- 1.1 [punishment] duro, severo; [words/conditions] duro don't be too harsh with him no seas demasiado duro con él the harsh realities of life la cruel realidad (de la vida)More example sentences1.2 [light] crudo, fuerte; [climate] riguroso; [contrast] violento; [color] chillón; [sound] discordante
More example sentences
- They were strict, cruel, harsh and made you feel guilty very easily.
- As far as he was concerned, it was society that was cruel, harsh and utterly ruthless to children who were alone and orphaned.
- Robbins's disciplinarianism won him a reputation as a harsh and cruel taskmaster.
More example sentences1.3 (rough) [tone/texture] áspero
- The walls were painted a serene light yellow, even though the bright white lights lit the room in such a harsh, unforgiving light.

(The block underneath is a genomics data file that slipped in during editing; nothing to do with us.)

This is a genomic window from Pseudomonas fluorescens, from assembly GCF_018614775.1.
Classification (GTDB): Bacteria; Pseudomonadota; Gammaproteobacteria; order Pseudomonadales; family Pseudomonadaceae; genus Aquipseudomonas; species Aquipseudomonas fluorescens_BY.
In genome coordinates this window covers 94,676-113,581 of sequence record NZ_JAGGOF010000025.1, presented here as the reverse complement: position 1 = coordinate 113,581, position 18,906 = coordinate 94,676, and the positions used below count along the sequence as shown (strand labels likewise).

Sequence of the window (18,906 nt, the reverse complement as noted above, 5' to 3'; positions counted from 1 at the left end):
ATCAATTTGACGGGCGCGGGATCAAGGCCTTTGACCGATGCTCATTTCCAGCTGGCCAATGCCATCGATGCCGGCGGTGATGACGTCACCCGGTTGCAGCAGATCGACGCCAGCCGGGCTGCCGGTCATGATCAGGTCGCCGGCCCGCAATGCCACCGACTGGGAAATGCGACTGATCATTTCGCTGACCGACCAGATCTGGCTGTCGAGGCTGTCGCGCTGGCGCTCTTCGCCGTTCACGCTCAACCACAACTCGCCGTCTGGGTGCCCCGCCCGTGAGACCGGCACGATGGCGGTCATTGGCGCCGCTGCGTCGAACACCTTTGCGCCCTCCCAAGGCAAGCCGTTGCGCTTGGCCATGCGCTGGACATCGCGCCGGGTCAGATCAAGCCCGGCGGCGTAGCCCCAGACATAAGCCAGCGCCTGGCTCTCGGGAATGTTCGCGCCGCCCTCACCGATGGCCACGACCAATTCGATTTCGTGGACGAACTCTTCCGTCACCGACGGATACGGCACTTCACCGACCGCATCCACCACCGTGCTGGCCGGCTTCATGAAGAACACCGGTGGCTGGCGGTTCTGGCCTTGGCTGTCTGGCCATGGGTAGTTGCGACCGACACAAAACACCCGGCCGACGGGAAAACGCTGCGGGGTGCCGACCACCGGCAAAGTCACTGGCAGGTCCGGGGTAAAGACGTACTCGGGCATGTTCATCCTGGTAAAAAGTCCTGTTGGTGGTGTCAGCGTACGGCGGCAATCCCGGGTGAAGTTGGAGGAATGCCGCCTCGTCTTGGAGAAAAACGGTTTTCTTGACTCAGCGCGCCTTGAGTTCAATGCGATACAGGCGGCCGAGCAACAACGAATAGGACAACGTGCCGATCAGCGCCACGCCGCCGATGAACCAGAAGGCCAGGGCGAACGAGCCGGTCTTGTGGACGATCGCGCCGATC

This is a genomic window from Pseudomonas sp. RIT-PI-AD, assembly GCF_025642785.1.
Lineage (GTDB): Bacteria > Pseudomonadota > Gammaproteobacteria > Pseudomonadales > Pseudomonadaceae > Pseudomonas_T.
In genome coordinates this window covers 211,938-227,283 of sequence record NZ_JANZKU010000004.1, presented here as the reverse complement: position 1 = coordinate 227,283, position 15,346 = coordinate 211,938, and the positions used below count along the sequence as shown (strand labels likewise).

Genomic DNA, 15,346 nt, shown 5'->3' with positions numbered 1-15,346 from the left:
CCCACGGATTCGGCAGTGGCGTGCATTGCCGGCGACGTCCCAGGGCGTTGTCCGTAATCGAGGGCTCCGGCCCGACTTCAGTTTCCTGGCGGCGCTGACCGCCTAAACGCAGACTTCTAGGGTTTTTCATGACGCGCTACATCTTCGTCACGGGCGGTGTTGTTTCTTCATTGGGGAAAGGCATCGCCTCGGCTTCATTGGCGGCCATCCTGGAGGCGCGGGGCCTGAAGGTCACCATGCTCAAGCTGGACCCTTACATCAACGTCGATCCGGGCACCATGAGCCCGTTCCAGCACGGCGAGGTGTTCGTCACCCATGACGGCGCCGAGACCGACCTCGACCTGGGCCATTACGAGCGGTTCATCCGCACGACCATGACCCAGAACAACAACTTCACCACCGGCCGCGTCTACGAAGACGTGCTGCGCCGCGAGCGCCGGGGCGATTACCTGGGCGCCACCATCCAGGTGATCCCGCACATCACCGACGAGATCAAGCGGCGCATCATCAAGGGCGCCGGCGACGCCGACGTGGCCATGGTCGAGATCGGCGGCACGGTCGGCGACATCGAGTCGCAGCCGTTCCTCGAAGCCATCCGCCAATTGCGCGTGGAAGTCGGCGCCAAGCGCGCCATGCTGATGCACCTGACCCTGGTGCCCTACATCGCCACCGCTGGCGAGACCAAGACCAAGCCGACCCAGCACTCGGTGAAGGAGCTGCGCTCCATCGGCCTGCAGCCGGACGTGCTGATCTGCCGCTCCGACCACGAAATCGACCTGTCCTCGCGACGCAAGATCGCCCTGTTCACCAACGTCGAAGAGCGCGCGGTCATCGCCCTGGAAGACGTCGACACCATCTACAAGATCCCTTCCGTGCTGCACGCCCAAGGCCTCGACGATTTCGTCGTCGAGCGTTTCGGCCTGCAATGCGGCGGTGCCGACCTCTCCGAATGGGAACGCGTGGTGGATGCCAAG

- His attempt to shout to the last row makes his voice unpleasantly harsh.
- After the gentle, sensuous vowels of Latin-American, this language sounds harsh, cruel, authoritarian.
- The Chinese character refers to a kind of plant that can survive in harsh conditions and it also sounds the same as ‘difficult’ in Chinese.
- It has proven to be fully adaptable to its habitat, well-suited to survive in harsh climates with their tough hide and wily brain.
- Bulbs have evolved to survive in harsh climates, to withstand winter cold, or summer drought, or both.
Here is a selection of useful words and phrases you will need in real-life situations while you're visiting Spain and other Spanish-speaking countries...
In Spain the term castellano, rather than español, refers to the Spanish language as opposed to Catalan, Basque etc. The choice of word has political overtones: castellano has separatist connotations and español is considered centralist. In Latin America castellano is the usual term for Spanish.